The future of consumer marketing? The CMO of Unilever says it’s ‘consumer segments of one’

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Think with Google’s Guest Editor, Unilever’s Chief Marketing and Communications Officer Keith Weed, shares his perspective on the shift from mass marketing to mass customization and how brands will adapt.

The connected world and the ubiquity of technology have rewritten the rules of building brands, innovation, media, creativity, and retail forever. While the internet served as the enabler for this transformation, the real driver has undoubtedly been the mobile phone.

Mobile is unlocking consumer control, empowerment, and choice to an extent we have never seen before, driving a hyper-segmentation revolution. As we move from mass marketing to massive customization—from focusing on averages to individuals—I believe that in the future we will build brands in segments of one. For marketers who have traditionally created and marketed brands to the dominant majority—the largest segment—this means thinking about marketing very differently than in the past.

Who is today’s consumer?

Today’s hyper-empowered, tech-augmented consumers are increasingly in control of the branded messages they receive and how they shop for brands. As micro-moment behavior—where people instinctively turn to their device to act upon a need—becomes the norm, consumers’ expectations of value, convenience, and immediacy of response from brands are becoming increasingly demanding.

In the future we will build brands in segments of one.

Search is absolutely central here, acting as the filter that enables the empowered consumer to get what they want, when they want, wherever they want. People—myself included—can’t remember what it was like not to be able to do things before their mobile was in their pocket.

This gives rise to two key characteristics of today’s consumer: immediacy and relevance. For example, searches for “open now” have tripled since 2015 and mobile searches related to “same-day shipping” have grown over 120% since 2015. And when it comes to relevance, expectation is accelerating rapidly. Since early this year, the volume for local searches without including the specification “near me” have outgrown comparable searches which did include it.

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What does this mean for brands?

For brands to be allowed a part in the hyper-empowered consumer’s life, they have to be able to both anticipate and assist with their needs. This means being relevant, tailored, and personal—a huge shift from when brands (especially CPG businesses like Unilever) tended to be built for the masses. And they need to do it all in real time, in context, in the language.

At Unilever we have an ambition to have a billion one-to-one relationships—I don’t believe that a focus on the individual has to mean “niche.”

There is a huge opportunity here for brands to help simplify lives in this complex world—to make massive choice digestible. Just think about how long it takes you to shop in a foreign supermarket where you don’t know the brands. Similarly, brands can help simplify the online world of seemingly neverending content to help organize people’s experiences in a connected world.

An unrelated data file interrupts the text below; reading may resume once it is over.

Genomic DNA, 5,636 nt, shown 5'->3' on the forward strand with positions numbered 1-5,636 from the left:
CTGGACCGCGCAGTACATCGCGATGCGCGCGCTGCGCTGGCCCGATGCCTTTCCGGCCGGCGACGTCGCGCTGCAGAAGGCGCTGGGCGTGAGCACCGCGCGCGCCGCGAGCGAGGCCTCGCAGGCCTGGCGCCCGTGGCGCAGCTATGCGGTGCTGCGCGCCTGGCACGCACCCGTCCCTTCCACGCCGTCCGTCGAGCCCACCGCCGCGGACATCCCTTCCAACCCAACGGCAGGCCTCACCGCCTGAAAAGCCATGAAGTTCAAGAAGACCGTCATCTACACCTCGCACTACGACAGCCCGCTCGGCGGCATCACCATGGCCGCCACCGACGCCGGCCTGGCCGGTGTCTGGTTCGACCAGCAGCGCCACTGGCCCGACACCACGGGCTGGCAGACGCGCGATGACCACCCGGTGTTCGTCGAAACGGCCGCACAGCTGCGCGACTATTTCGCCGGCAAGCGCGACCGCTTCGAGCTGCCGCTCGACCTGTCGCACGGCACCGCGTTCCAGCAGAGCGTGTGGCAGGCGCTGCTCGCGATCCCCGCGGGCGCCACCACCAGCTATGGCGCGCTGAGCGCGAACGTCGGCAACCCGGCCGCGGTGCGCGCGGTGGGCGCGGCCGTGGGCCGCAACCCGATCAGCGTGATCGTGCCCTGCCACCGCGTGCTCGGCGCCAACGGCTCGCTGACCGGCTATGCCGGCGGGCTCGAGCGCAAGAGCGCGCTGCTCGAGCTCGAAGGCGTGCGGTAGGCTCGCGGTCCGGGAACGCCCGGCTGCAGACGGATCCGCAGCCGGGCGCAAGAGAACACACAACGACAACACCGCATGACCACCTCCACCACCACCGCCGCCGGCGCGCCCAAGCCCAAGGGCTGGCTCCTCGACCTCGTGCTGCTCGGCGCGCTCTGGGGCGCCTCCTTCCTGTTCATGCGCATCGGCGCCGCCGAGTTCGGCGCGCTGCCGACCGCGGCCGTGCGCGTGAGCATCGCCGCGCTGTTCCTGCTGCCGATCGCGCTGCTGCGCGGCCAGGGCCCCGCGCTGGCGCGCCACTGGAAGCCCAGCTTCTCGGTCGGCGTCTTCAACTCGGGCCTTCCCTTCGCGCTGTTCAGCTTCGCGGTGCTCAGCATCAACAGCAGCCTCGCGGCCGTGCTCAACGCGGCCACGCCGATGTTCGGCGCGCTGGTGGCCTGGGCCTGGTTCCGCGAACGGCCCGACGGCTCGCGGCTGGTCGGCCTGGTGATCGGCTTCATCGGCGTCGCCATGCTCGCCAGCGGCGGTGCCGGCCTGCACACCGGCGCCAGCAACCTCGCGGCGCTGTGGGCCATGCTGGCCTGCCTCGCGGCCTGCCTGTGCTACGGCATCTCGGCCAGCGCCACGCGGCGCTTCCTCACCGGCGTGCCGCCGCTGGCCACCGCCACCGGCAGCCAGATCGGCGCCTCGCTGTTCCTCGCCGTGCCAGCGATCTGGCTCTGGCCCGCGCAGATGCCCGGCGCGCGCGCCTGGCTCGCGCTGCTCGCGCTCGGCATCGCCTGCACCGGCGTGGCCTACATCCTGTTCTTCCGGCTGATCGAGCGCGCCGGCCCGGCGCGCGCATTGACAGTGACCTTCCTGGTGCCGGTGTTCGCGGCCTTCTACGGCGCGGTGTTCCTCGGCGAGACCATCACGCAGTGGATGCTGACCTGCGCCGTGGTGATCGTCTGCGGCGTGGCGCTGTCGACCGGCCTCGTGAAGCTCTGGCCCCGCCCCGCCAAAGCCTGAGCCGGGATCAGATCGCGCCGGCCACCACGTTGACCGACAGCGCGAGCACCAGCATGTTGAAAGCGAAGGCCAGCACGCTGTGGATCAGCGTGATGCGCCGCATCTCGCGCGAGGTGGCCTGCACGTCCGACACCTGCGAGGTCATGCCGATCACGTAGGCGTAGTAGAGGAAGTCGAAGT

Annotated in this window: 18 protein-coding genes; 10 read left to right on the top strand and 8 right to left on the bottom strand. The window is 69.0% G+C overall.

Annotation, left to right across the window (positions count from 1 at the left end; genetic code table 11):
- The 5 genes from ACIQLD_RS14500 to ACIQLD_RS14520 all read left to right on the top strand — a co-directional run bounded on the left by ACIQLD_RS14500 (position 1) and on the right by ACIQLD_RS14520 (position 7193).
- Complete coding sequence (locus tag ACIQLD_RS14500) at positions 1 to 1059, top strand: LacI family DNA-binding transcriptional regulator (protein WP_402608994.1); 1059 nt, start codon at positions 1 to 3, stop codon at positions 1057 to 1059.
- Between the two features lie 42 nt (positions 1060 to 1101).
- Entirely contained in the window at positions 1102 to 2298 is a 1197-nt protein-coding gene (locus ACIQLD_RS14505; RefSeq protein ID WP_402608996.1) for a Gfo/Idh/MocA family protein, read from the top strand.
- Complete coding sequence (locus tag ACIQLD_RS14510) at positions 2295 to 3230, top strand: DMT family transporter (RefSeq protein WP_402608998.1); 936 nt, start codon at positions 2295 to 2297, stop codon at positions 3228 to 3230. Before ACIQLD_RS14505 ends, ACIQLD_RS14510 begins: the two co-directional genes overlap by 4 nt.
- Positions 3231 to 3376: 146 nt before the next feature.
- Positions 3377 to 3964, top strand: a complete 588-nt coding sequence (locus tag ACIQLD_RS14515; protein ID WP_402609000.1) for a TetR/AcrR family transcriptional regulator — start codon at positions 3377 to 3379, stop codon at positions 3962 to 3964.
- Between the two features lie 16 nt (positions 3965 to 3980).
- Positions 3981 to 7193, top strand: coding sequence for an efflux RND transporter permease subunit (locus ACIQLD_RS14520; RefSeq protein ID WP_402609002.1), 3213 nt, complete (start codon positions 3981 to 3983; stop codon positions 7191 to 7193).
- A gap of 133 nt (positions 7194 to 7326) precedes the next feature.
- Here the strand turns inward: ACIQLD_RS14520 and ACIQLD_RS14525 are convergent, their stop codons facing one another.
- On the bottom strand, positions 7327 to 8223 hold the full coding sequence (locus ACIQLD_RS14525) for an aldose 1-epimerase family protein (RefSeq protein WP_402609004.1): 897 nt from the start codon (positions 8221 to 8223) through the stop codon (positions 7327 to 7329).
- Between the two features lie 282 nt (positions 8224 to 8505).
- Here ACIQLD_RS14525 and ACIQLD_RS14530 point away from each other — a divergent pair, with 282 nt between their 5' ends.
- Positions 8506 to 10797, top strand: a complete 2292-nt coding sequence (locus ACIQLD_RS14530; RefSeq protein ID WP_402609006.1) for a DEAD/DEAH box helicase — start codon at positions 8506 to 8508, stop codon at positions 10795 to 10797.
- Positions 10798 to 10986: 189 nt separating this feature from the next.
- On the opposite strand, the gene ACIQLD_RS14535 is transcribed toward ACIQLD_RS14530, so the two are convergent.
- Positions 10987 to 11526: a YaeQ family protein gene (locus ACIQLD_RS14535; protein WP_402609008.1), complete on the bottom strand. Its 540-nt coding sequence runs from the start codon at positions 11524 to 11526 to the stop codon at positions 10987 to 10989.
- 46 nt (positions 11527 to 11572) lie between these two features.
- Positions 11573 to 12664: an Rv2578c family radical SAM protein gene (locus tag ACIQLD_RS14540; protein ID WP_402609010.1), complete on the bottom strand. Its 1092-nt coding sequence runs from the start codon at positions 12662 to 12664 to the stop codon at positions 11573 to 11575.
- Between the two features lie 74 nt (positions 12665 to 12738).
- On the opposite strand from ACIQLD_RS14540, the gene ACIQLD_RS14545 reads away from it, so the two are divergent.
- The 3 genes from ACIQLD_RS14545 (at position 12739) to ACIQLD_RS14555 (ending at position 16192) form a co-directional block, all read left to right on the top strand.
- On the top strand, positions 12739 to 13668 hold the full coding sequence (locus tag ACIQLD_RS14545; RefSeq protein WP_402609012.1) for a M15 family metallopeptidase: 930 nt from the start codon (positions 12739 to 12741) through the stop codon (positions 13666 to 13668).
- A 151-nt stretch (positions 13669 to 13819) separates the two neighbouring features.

So what should marketers be doing?

It can certainly feel daunting and at times overwhelming to face this new world order. But I genuinely believe that there has never been a more exciting time to be in marketing. Still, what does all this mean for marketers in the day to day? In practice, I think it means three things.

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  1. Put people first. Leverage data to deeply understand the new and complex consumer journey, and be clear where your brand should be present to add the most value. Keep your consumer as the true north to connect with them on a one-to-one basis.
  2. Cut through the clutter and build brand love by standing for something meaningful. People don’t just want a product to buy, they want an idea to buy into. Millennials and Gen Z show us time and time again that they want brands rooted in purpose and doing good for the world. Once that purpose is clear, it allows brands to create engaging experiences that sustain a far longer and richer consumer conversation than simply talking about a new product variant or a seasonal promotion.
  3. Unlock the magical combination of data-driven consumer understanding and brilliant purpose-led creative to build deep and meaningful one-to-one relationships at scale. Marketing is magic plus logic, art plus science. Never before have we as marketers had the ability for the logic half of the equation that data affords us today. At the same time—as consumer attention is more selective—never before have we had such a need for the magic. At Unilever we have an ambition to have a billion one-to-one relationships—I don’t believe that a focus on the individual has to mean “niche.”  

Mobile is rewriting communication and commerce, changing the relationship between brands and people forever. And with half of the world still waiting to join the online world, we are only at the foothills of what is possible. The brands that lead this, providing consumers with a frictionless experience online and off, are the brands that will win in the future.

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